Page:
I received a request from a colleague preparing for their board exam. Today I tackle this fairly common problem by explaining procrastination, its formation and treatment.
Procrastination is a type of avoidance, and avoidance is a common strategy used by many to cope with unpleasant life situations and also is part of several psychiatric conditions. Any disorder with “phobia” in its name is a type of avoidance. The problem with avoidance is that often it is counter-productive and makes the… READ MORE
I’m about to tell you something so obvious you may want to throw something at me. Despite the apparent obviousness, many exam candidates still will make the mistake I’m about to describe and do so for entirely understandable reasons. Let me explain.
On the day (or several days) prior to your exam, your anxiety level likely will increase. You may realize you are not as prepared as you would like to be and regret not devoting more time to preparing.… READ MORE
Welcome. It’s Dr. Jack and I have 5 tips for you on how to minimize procrastination when it comes to studying for your board exam.
Tip 1: De-Emotionalize the Job You Have to Do
My first tip is based on a thought experiment. I’d like you to take a minute to imagine that you have a clone of yourself, and your clone is identical to you. They have the same bright smile and winning personality that you do. There… READ MORE
So, you’ve spent the hours reviewing all of the important details for your exam. You’ve done your best to target the weak areas, spending extra time focusing on topics that you didn’t quite master the first time through. And, perhaps most importantly, you’ve spent a considerable amount of time and effort doing practice questions and exams—all written by different authors—completed with time constraints in a variety of environments. By all measures, you are ready for this exam.
Once in the… READ MORE
For the most part, clinical knowledge is tested by the medical board exams. Assessment of knowledge about treatment interventions are common questions. Primarily, three different treatment aspects can be tested:
Details about specific treatment interventions
Treatments of disease variants and in particular populations
This post focuses on treatment algorithms. Treatment algorithms are the ordering of treatment interventions, ranking them from the first-line treatments followed by second-, third-, and fourth-line treatments, eventually ending at the last-line treatments at a… READ MORE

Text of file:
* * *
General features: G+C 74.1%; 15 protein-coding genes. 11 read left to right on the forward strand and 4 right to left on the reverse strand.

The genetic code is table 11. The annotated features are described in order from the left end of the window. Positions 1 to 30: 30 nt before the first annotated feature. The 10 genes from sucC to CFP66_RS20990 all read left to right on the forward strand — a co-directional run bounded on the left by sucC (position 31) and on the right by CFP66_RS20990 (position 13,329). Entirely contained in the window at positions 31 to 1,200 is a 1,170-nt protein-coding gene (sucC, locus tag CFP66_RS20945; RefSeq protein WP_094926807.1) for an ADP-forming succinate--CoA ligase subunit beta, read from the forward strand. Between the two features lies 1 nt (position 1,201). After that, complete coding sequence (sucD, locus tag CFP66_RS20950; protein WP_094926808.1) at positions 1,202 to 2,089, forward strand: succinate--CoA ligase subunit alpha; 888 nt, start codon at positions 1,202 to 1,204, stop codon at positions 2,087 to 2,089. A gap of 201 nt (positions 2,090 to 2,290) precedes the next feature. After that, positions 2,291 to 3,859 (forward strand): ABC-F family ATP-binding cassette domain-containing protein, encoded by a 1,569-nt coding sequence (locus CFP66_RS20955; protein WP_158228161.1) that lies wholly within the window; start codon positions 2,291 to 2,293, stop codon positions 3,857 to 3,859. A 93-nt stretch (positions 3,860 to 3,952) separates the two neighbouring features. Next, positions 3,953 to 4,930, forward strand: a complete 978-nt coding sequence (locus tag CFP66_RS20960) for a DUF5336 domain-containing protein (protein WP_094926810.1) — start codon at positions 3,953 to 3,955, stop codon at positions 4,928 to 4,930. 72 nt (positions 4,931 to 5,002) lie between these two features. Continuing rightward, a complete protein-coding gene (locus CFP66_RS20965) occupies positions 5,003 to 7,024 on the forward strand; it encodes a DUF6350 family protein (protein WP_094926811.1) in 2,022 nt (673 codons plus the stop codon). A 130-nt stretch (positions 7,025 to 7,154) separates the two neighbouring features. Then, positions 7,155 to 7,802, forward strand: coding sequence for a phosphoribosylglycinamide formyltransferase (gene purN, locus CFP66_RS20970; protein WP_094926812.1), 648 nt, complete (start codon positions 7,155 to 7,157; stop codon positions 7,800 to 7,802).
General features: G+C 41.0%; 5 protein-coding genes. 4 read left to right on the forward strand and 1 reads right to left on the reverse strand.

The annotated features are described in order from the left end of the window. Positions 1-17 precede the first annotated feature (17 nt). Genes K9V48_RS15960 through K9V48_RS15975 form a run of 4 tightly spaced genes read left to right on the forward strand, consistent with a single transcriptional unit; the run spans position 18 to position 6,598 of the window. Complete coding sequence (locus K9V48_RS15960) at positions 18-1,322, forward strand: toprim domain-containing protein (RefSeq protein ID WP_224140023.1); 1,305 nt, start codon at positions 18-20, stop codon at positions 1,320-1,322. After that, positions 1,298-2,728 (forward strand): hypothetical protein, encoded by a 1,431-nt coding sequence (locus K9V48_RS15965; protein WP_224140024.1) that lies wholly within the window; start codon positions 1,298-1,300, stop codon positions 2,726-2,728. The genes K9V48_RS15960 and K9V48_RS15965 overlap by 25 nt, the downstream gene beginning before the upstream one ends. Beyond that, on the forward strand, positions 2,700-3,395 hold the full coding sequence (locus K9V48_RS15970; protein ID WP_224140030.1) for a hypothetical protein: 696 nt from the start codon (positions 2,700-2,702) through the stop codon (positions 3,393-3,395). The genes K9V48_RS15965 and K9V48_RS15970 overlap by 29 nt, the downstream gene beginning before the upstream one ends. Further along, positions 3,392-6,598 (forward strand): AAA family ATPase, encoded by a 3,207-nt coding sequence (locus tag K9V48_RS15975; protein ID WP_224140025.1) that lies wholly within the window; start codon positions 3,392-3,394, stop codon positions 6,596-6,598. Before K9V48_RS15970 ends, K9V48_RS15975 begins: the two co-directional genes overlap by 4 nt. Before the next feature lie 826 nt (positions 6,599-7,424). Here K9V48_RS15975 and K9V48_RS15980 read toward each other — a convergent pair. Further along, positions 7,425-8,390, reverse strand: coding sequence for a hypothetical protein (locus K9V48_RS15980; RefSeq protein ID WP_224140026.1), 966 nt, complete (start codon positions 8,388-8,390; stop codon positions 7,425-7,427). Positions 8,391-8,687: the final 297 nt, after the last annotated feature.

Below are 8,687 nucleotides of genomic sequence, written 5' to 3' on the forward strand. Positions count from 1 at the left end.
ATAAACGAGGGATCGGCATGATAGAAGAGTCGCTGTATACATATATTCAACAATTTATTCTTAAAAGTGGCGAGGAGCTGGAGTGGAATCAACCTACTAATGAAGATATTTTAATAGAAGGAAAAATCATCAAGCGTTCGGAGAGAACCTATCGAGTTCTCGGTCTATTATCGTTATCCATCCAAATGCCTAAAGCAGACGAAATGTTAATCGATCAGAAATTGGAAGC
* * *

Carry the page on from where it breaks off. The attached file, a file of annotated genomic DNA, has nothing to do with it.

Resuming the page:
Studying for the General Surgery Boards is similar to studying for USMLE Step 1; you have already been taught everything that you need to know for the exam, but at the same time you have no idea what to expect or how to study. The ABSITE is a good way to test your knowledge throughout residency, but no matter how well (or poorly) you perform, it does not prepare you enough to pass the boards.
I am writing this post… READ MORE
This blog post is written for physicians who are getting ready to take either their initial certification or recertification exam in internal medicine. I know it is a time of stress and apprehension for you as you prepare to take the test, which is why I will provide you with some practical strategies that will help you position yourself in the best possible way to pass. I have taken one certification and one recertification exam, and I used these strategies… READ MORE
It is not a secret that the board exams test your knowledge regarding the details of numerous treatment interventions. Besides having the knowledge of the circumstances in which you have to choose a specific treatment intervention over another, it is also important to know the details regarding each particular intervention. Thus, the question arises “just how much detail regarding treatment interventions does the exam-taker need to know?”
In every field of medicine, there are certain treatment interventions that are administered… READ MORE
The boards do not attempt to trick you. In other words, they present multiple-choice questions that are fair and clinically relevant. This means that most of the clinical vignettes on the board exams will involve patients who have a commonly occurring form of a disorder. After all, the assessment and treatment of these common cases make up a major part of the clinical practice of a physician. However, the clinician must still be able to identify the rare condition. Hence… READ MORE
The primary purpose of internal medicine board exams is to test clinical knowledge. Questions that evaluate the knowledge of treatment options are therefore commonly seen on these exams. The following aspects of treatment may be tested:
Treatment options in specific populations
Variation of treatments according to disease variants
Details about particular treatment interventions
This post focuses on treatment algorithms. Treatment algorithms can be defined as a rank order of treatment options that begin with first-line treatments and end… READ MORE